Car Buyers Are Taking Out 17% – 22% APR Car Loans

Car Buyers Are Taking Out 17% - 22% APR Car Loans

It’s expensive to be poor, especially if you’re a victim of America’s capricious, inscrutable credit rating system. But, in most places, you still need a car and that has forced some car buyers into situations where they sign paper work for 17 – 22 percent car loans. Is that usury? Apparently not.

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A fun post on MarketWatch blames the “Fed’s inflation fight” which itself is a calculated effort to force people out of their jobs, homes, healthcare etc. so that employers will have greater power in the economy and companies can continue to put higher prices on food and everything else without consequence. From MarketWatch:

Higher borrowing costs can mean households need to put more of their income into monthly auto payments, ramping up the risks of late payments, defaults and car repossessions. Those risks, however, have yet to make investors flinch.

The subprime auto sector already has cleared almost $30 billion of new bond deals this year, according to Finsight, a pace that’s slightly below volumes from the past two years, but still above historical levels since 2008.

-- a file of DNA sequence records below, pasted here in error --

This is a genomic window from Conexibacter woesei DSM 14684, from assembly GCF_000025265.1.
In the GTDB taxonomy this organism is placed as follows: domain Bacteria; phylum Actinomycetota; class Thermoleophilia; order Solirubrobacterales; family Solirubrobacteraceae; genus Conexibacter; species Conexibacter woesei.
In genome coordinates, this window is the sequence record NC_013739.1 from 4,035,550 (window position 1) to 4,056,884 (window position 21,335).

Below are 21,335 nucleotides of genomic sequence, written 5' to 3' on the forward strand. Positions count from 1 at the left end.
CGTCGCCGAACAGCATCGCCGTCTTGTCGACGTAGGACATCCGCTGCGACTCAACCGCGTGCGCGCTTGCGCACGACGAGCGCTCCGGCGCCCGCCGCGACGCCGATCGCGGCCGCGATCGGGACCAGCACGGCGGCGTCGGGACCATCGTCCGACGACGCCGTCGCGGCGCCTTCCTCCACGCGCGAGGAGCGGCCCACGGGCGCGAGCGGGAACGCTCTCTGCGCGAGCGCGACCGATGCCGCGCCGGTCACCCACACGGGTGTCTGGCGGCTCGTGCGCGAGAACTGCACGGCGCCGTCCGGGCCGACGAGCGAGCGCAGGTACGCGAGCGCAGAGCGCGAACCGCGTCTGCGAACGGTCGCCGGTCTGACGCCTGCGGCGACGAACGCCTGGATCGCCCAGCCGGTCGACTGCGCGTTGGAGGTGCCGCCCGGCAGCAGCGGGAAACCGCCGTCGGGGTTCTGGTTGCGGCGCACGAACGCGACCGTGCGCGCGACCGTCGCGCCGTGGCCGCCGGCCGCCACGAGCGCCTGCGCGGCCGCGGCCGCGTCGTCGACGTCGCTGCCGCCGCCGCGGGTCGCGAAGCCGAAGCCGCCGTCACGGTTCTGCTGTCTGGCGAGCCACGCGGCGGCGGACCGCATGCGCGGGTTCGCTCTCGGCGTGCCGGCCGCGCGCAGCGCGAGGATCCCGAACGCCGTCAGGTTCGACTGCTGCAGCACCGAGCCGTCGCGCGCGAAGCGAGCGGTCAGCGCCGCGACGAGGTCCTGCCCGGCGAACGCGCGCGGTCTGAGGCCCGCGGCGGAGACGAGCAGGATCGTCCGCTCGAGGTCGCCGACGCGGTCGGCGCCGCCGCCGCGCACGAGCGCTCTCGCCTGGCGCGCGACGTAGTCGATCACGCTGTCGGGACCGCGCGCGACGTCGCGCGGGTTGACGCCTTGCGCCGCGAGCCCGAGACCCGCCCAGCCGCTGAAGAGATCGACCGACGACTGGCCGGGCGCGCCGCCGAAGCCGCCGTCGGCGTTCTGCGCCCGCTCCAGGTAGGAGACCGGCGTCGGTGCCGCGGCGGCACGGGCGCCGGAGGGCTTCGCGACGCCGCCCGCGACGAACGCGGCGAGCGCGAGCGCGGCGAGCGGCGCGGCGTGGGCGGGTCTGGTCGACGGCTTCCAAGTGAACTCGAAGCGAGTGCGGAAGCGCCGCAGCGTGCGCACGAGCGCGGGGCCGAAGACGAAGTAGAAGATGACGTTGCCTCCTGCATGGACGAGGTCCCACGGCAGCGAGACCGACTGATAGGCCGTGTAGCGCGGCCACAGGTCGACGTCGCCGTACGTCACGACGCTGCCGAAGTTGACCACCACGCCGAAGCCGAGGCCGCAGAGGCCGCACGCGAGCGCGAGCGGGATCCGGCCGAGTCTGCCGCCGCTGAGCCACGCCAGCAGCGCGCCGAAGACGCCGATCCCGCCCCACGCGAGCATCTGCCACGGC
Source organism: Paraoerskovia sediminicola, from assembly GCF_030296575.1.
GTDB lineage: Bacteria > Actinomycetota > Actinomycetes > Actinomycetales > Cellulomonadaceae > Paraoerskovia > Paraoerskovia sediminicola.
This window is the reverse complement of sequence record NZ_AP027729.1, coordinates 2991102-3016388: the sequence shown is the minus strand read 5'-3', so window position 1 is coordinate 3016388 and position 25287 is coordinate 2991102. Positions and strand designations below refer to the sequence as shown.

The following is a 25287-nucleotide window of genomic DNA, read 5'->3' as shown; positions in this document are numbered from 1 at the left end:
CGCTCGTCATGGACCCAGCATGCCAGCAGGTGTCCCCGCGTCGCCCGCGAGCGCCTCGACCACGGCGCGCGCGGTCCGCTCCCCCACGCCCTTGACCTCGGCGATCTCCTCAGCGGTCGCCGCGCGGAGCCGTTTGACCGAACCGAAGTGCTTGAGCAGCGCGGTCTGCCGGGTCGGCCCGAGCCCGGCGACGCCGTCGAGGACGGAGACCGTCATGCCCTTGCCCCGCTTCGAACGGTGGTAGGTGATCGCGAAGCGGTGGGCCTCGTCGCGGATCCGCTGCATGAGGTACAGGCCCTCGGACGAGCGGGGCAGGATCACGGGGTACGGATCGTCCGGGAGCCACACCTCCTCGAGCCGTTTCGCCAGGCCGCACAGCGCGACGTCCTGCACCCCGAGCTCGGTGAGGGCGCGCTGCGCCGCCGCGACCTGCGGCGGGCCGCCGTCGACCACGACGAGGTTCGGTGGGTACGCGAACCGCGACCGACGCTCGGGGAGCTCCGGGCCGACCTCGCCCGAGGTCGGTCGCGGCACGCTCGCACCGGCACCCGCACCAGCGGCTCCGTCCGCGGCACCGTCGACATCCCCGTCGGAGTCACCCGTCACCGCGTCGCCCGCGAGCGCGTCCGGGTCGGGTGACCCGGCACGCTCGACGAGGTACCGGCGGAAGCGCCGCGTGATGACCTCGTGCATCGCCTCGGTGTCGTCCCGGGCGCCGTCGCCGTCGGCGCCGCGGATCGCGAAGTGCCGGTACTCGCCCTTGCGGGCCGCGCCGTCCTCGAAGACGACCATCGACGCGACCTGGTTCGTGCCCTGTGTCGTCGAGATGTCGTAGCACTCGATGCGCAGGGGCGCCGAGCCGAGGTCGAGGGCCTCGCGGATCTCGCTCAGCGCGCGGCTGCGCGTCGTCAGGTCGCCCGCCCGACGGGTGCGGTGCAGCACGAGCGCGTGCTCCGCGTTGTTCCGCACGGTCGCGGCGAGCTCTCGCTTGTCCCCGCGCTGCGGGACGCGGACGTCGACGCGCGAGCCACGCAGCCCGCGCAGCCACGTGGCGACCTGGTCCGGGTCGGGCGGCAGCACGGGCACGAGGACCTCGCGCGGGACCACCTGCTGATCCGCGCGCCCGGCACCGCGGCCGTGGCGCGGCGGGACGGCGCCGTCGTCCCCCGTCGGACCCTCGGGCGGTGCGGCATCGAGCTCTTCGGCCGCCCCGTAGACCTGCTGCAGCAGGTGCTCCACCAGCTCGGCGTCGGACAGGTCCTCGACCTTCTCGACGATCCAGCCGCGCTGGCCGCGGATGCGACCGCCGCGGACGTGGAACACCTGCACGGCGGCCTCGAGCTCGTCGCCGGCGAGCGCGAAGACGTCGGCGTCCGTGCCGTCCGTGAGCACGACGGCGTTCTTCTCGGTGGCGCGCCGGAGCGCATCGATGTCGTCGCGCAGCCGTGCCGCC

“I do believe there has to be a reckoning if rates stay higher for longer,” said Tracy Chen, a portfolio manager on Brandywine Global Asset Management’s global fixed income team.

Figuring out when the tumult might hit has proven difficult. Instead of slowing, the economy has shown resilience despite the Fed lifting its policy rate to a 22-year high of 5.25% to 5.5%. The central bank also indicated it might need to keep rates higher for some time to fight inflation. Longer-duration bond yields, as a result, have pushed higher, but still hover below 5%.

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As the MarketWatch story explains, subprime auto loans are a risky thing to invest in, so when the economy starts to shudder the people who hold those bonds usually ask for better returns to offset that risk. Since the economy continues to churn despite the Fed’s best efforts to put more American kids on food stamps, people are, for the most part, still making those massive car payments and the bondholders have been satisfied with their returns. Which is great if you’re a bondholder, less great if you’re a single Mom trying to pay for a used CRV with subframe rust.